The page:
• Performs poorly in deep applications

3) Deep Cycle

Deep cycle batteries are primarily designed to discharge most of its capacity (as much as 80%). This allows them to maintain a cycle life of thousand cycles. Unlike starting batteries, they deliver short but huge bursts of currents. At any given time, they discharge between 45-75% of their charge capacity. The discharge varies from one manufacturer to another. While most batteries can be cycled to 20%, the recommended cycle should be at least 50%.

What makes them different from the other types of lead acid batteries is that they have thicker and solid lead plates. This gives them a small surface area and less instant power than starting batteries. The thick and strong plates also prevent them from warping due to excessive heat when charging. Typical of deep cycle batteries, they also have lower cranking amps compared to normal starting batteries. And while they can be cycled down up to 20% charge it’s recommended that users keep the average at 50% discharge. Most L-16 type deep cycle batteries have a life span of 4-8 years.

You can prolong the life of deep-cycle lead acid batteries in a variety of ways including proactively preventing corrosion and keeping them at an ideal temperature.

Application:

Since they deliver a lower but steady burst of power for a long period, deep-cycle batteries are widely used to power marine applications such as boats, fork lift trucks, and golf buggies. They are also frequently used in power accessories such as winches and trolling motors which need to be fully discharged before charging. When used for automotive applications, they ought to be oversized so as to compensate for their lower capacity to carry current.

Pros

  • Dual purpose
  • Last for thousands of cycles

Cons

  • Lower cranking amps

4) Sealed Batteries/VRLA

Sealed lead acid (SLA) batteries contain absorbent microfibre glass mat that separate plates. The glass matt are meant to immobilize electrolyte. Although they are referred as  sealed, they contain vents that let out gas during charging. Typical batteries produce six volts that provide prolonged cycling service.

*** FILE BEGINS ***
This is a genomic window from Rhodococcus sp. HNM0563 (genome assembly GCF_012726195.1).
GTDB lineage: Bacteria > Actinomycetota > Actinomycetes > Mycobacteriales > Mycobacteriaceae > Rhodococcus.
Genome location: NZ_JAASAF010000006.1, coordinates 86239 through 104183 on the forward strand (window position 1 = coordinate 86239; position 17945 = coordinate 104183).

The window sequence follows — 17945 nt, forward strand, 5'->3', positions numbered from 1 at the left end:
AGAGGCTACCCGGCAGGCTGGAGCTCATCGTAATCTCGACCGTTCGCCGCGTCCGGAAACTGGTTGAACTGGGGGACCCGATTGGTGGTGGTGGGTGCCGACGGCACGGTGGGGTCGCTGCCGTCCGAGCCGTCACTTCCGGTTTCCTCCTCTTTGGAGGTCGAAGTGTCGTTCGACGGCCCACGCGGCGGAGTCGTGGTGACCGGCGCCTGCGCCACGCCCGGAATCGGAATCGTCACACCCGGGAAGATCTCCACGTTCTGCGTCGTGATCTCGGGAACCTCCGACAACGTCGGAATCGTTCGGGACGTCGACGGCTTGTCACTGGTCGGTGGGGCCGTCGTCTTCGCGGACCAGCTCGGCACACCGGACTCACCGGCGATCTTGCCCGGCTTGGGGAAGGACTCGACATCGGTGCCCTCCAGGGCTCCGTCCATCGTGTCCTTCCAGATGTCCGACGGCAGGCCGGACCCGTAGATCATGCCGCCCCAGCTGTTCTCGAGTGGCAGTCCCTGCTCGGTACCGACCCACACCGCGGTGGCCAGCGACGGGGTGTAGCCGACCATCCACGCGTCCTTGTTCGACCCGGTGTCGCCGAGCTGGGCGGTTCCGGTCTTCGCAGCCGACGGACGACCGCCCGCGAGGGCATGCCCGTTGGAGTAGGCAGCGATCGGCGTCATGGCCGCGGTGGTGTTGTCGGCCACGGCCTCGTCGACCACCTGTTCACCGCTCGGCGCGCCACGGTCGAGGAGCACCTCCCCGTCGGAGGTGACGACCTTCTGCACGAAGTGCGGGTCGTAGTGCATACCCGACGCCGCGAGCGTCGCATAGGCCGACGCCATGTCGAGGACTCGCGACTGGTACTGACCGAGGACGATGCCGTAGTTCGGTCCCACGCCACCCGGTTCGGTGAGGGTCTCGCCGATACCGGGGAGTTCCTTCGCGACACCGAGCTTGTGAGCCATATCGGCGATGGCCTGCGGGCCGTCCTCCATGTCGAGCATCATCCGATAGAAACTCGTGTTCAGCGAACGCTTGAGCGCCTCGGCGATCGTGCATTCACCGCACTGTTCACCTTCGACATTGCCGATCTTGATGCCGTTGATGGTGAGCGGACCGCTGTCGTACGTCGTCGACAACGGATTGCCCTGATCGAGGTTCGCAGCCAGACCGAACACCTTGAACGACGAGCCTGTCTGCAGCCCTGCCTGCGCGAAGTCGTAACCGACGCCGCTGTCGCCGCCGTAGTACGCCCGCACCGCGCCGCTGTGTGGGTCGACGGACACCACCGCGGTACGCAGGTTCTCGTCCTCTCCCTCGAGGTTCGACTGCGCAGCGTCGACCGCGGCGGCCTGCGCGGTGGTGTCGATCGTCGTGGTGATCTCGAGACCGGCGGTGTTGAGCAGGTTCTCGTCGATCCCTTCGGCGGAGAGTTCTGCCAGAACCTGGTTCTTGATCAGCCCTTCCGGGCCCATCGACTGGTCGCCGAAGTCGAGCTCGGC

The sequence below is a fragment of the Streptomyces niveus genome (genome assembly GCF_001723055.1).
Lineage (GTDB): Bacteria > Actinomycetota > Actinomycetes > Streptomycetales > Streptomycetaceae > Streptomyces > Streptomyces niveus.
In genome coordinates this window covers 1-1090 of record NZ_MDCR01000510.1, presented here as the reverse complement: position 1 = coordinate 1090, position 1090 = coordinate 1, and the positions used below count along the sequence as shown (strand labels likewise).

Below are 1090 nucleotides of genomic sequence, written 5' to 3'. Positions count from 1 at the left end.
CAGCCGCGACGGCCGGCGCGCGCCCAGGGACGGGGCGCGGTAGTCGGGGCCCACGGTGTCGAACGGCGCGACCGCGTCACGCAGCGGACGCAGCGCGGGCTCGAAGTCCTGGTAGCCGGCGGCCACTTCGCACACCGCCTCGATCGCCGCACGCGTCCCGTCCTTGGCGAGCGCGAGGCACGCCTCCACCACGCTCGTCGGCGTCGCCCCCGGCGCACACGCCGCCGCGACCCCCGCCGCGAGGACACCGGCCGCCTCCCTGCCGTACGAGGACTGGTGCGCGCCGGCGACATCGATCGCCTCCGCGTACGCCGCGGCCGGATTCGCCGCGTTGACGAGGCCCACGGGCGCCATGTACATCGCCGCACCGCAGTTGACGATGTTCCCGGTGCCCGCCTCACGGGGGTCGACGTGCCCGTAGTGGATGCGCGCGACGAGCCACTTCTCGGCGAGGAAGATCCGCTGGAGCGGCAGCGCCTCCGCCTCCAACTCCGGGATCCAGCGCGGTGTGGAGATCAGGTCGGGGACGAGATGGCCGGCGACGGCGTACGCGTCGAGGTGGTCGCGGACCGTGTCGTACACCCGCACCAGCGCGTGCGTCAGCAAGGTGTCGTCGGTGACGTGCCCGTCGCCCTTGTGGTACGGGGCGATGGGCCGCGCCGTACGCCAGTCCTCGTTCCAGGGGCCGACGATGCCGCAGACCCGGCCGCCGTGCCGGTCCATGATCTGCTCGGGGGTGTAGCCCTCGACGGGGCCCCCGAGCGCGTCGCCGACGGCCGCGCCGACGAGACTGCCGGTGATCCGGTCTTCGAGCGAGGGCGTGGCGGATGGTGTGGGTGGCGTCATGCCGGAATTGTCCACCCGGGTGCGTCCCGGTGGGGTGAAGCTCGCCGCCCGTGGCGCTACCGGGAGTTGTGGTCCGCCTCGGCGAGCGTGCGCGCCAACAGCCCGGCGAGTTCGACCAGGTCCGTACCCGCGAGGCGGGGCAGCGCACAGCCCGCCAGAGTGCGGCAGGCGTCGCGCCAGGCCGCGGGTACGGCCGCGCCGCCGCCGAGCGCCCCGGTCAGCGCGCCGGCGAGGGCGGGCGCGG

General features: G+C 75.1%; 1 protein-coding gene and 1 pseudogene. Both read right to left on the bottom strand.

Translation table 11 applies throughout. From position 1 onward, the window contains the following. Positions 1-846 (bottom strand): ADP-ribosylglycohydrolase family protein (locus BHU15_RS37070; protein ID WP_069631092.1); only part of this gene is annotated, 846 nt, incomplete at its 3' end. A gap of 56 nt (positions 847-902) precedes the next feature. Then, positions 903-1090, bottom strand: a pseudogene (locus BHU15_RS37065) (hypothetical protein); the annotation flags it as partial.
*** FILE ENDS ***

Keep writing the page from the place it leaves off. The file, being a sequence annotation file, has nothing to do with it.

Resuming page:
Just like all types of lead acid batteries, VRLA batteries release hydrogen from the negative plate and oxygen from the positive terminal while charging. They are fitted with pressure relief valves which open when the pressure from hydrogen gas starts building up. The valve action lets the gas escape and consequently reduces the capacity of the battery.

When using sealed batteries, proper care should be taken to prevent rapid charging and short circuits. The best way to charge them efficiently is to use constant-voltage However, you can still float charge them at 2.35 volts in room temperature.

Application:

SLA batteries are used to power a number of consumer products and power tools. You’re more likely to see these batteries powering electric drills and electric starters for kids’ toys. Additionally, they are commonly used in deep discharge applications where they power electric vehicles, golf cars, scooters, and sailboats.

On the other hand, valve regulated lead acid batteries come with pressure valves that release gas when it builds up to extreme levels. Their electrolyte design reduces gassing and impedes oxygen and hydrogen release to the atmosphere.

Pros

  • charges much faster
  • higher performance under heavy load
  • spill/leak free
  • works fine in cold conditions
  • vents less gas

Cons

  • high-self discharge rate
  • Long charging hours